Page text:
Heavenly collard greens are loved on at least three continents

Ask the Chef

January 12, 2003|By Jim Coleman and Candace Hagan | By Jim Coleman and Candace Hagan,Knight Ridder / Tribune

I would like a recipe for collard greens, the authentic way Southern ladies would prepare it.

Y'all should know that a true Southern lady would only prepare herself for dinner, then go out to eat.

But true Southerners swear there is nothing better than a pot of black-eyed peas and a steamin' bowl of collard greens. Both are flavored with ham hocks or another piece of pork, and if you serve them with warm corn bread, you've got a little bit of heaven on your table.

Believe it or not, this is the second request for a collard greens recipe that I've received this week. My guess is that the word is out that these greens not only taste good, but also are really good for you.

Having grown up eating collard greens in the South, where they are definitely a regional specialty, and assuming they were just an American food, I was surprised to find them on a trip to Portugal. In a beautiful little restaurant in Oporto, I was knocked out by a fabulous bowl of collard greens topped with a sizzling piece of sauteed fish. It turns out they are a Portuguese specialty, too, and are also one of the national dishes of Ethiopia, where they may have originated.

Let's get down to the basics of preparing collards for cooking. The one thing you should make sure you do is remove the grit from the leaves. Sometimes this isn't easy to do under the tap, so here's a little trick.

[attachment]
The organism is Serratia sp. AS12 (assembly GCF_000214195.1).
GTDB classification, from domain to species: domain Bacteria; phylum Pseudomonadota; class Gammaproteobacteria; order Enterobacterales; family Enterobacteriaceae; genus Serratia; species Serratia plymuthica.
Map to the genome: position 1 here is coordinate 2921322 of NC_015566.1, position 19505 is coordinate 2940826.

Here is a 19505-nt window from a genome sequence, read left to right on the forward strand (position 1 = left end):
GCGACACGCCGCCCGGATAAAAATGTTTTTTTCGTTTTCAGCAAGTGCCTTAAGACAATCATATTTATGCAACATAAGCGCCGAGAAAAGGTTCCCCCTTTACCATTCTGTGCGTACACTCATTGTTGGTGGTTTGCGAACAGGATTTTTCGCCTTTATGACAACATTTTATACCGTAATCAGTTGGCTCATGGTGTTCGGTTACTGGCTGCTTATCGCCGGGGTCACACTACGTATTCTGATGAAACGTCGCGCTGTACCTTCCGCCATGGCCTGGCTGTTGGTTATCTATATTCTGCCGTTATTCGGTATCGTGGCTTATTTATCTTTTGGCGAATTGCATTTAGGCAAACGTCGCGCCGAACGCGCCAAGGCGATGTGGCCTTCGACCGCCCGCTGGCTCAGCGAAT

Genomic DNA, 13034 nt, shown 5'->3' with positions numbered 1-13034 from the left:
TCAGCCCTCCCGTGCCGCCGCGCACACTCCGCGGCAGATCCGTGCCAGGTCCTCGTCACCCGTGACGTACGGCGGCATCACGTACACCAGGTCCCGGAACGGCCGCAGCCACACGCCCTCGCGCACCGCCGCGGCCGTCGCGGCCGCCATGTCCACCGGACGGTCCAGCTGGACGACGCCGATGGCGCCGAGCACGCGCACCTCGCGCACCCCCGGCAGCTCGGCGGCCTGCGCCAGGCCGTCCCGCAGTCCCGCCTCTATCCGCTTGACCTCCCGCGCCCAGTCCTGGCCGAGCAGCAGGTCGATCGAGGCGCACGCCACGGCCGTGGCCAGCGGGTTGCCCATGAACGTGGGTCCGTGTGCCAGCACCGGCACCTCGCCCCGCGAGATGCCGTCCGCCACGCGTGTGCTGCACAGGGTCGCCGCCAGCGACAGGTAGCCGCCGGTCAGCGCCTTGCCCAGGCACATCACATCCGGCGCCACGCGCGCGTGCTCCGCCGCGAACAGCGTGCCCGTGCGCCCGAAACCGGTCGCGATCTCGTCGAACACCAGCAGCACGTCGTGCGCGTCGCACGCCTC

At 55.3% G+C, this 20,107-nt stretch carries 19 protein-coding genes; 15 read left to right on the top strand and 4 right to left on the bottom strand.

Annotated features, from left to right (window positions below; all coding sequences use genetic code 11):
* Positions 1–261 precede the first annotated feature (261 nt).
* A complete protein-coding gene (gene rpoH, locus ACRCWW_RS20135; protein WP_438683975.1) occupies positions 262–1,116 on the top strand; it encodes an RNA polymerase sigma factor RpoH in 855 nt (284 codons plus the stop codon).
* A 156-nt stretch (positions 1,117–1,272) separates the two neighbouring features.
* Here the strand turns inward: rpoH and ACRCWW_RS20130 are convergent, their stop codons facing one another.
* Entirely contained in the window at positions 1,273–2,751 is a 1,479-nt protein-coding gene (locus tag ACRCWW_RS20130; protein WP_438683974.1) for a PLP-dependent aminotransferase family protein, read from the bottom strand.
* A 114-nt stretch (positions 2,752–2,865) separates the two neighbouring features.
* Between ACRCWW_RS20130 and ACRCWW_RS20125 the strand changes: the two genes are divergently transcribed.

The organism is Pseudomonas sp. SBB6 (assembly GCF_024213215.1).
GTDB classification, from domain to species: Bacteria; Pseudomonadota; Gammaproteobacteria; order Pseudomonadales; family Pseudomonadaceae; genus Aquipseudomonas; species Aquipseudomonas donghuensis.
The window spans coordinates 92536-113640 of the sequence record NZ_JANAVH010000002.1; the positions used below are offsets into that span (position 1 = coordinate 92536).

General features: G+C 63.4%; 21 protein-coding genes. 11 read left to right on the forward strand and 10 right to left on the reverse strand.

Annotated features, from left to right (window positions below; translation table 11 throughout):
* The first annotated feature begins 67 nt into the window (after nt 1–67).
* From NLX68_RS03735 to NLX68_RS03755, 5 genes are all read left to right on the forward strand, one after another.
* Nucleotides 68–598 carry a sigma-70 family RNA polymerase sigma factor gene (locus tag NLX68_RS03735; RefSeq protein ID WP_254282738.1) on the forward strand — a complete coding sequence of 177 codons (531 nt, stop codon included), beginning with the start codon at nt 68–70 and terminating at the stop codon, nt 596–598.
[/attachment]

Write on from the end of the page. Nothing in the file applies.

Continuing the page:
Trim the stems and cut out and discard the heavy ribs. Place the leaves in a big pot and cover them with cold water. After a few minutes of soaking, swish them around and then drain them. Repeat this two to three times as needed.

This recipe is authentically Southern. So after you've made it, the way to get everyone to the table is to yell, "Dinner's ready, y'all!"

Is there anyplace that sells fresh passion fruit? Is it out of season? I have had trouble locating it. Thanks.

You must really be in the mood for something with a sweet-tart flavor that has soft, edible seeds. If none of your local markets have them, you can always buy them from Melissa's. This is a specialty foods company that can be found on the Web at www.melissas.com, and it ships second-day delivery.

Now, unlike collard greens, this is an item that the rest of the world didn't know about until the discovery of the Americas -- it's native to South America.

Jim Coleman is executive chef at the Rittenhouse Hotel in Philadelphia, a cookbook author and host of television and radio cooking shows. Candace Hagan is a food writer and cookbook author.

Southern Ladies' Collard Greens

2 pints chicken broth

2 quarts water

1 ham hock

1 dried cayenne pepper or other hot red pepper

1/4 cup chopped yellow onion

2 cloves garlic, chopped

1 pound fresh collard greens, trimmed and soaked

In a large pot, bring everything except the collard greens to a boil. Add the greens, a handful at a time, until by softening they all fit in the pot. Cover and simmer for about 1 hour. Serve with pepper sauce and hot vinegar.

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